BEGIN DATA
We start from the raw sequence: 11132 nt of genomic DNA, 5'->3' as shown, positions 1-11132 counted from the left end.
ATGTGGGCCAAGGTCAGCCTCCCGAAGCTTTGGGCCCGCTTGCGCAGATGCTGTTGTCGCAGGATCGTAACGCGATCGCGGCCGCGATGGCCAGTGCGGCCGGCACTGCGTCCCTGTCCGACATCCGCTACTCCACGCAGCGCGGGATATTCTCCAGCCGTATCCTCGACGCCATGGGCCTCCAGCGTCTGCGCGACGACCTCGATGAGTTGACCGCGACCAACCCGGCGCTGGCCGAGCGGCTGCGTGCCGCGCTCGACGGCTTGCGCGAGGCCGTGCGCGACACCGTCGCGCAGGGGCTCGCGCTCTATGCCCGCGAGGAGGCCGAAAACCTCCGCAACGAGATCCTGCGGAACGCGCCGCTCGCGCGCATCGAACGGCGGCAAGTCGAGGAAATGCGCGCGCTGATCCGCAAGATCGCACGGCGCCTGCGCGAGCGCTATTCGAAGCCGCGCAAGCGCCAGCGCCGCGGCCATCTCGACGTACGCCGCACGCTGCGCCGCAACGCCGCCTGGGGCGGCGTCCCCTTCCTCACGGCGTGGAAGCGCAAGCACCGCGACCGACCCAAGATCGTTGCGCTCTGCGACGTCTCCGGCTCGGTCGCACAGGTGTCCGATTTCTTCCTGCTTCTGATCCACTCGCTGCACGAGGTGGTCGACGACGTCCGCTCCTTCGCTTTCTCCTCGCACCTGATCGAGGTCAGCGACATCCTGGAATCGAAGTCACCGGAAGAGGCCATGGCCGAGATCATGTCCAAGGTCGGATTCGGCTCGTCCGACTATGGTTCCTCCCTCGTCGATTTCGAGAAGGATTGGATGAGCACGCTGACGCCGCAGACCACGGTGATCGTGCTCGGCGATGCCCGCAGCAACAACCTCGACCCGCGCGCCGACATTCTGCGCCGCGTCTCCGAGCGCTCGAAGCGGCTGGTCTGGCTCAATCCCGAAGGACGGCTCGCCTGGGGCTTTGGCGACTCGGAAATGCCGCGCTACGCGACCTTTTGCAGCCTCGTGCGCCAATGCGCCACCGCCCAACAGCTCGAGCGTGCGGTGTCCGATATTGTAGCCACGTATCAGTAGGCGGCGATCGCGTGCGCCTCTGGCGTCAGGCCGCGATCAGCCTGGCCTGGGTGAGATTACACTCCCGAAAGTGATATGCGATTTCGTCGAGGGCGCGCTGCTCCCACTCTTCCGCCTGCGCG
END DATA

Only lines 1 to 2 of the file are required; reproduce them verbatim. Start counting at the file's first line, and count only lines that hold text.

We start from the raw sequence: 11132 nt of genomic DNA, 5'->3' as shown, positions 1-11132 counted from the left end.
ATGTGGGCCAAGGTCAGCCTCCCGAAGCTTTGGGCCCGCTTGCGCAGATGCTGTTGTCGCAGGATCGTAACGCGATCGCGGCCGCGATGGCCAGTGCGGCCGGCACTGCGTCCCTGTCCGACATCCGCTACTCCACGCAGCGCGGGATATTCTCCAGCCGTATCCTCGACGCCATGGGCCTCCAGCGTCTGCGCGACGACCTCGATGAGTTGACCGCGACCAACCCGGCGCTGGCCGAGCGGCTGCGTGCCGCGCTCGACGGCTTGCGCGAGGCCGTGCGCGACACCGTCGCGCAGGGGCTCGCGCTCTATGCCCGCGAGGAGGCCGAAAACCTCCGCAACGAGATCCTGCGGAACGCGCCGCTCGCGCGCATCGAACGGCGGCAAGTCGAGGAAATGCGCGCGCTGATCCGCAAGATCGCACGGCGCCTGCGCGAGCGCTATTCGAAGCCGCGCAAGCGCCAGCGCCGCGGCCATCTCGACGTACGCCGCACGCTGCGCCGCAACGCCGCCTGGGGCGGCGTCCCCTTCCTCACGGCGTGGAAGCGCAAGCACCGCGACCGACCCAAGATCGTTGCGCTCTGCGACGTCTCCGGCTCGGTCGCACAGGTGTCCGATTTCTTCCTGCTTCTGATCCACTCGCTGCACGAGGTGGTCGACGACGTCCGCTCCTTCGCTTTCTCCTCGCACCTGATCGAGGTCAGCGACATCCTGGAATCGAAGTCACCGGAAGAGGCCATGGCCGAGATCATGTCCAAGGTCGGATTCGGCTCGTCCGACTATGGTTCCTCCCTCGTCGATTTCGAGAAGGATTGGATGAGCACGCTGACGCCGCAGACCACGGTGATCGTGCTCGGCGATGCCCGCAGCAACAACCTCGACCCGCGCGCCGACATTCTGCGCCGCGTCTCCGAGCGCTCGAAGCGGCTGGTCTGGCTCAATCCCGAAGGACGGCTCGCCTGGGGCTTTGGCGACTCGGAAATGCCGCGCTACGCGACCTTTTGCAGCCTCGTGCGCCAATGCGCCACCGCCCAACAGCTCGAGCGTGCGGTGTCCGATATTGTAGCCACGTATCAGTAGGCGGCGATCGCGTGCGCCTCTGGCGTCAGGCCGCGATCAGCCTGGCCTGGGTGAGATTACACTCCCGAAAGTGATATGCGATTTCGTCGAGGGCGCGCTGCTCCCACTCTTCCGCCTGCGCG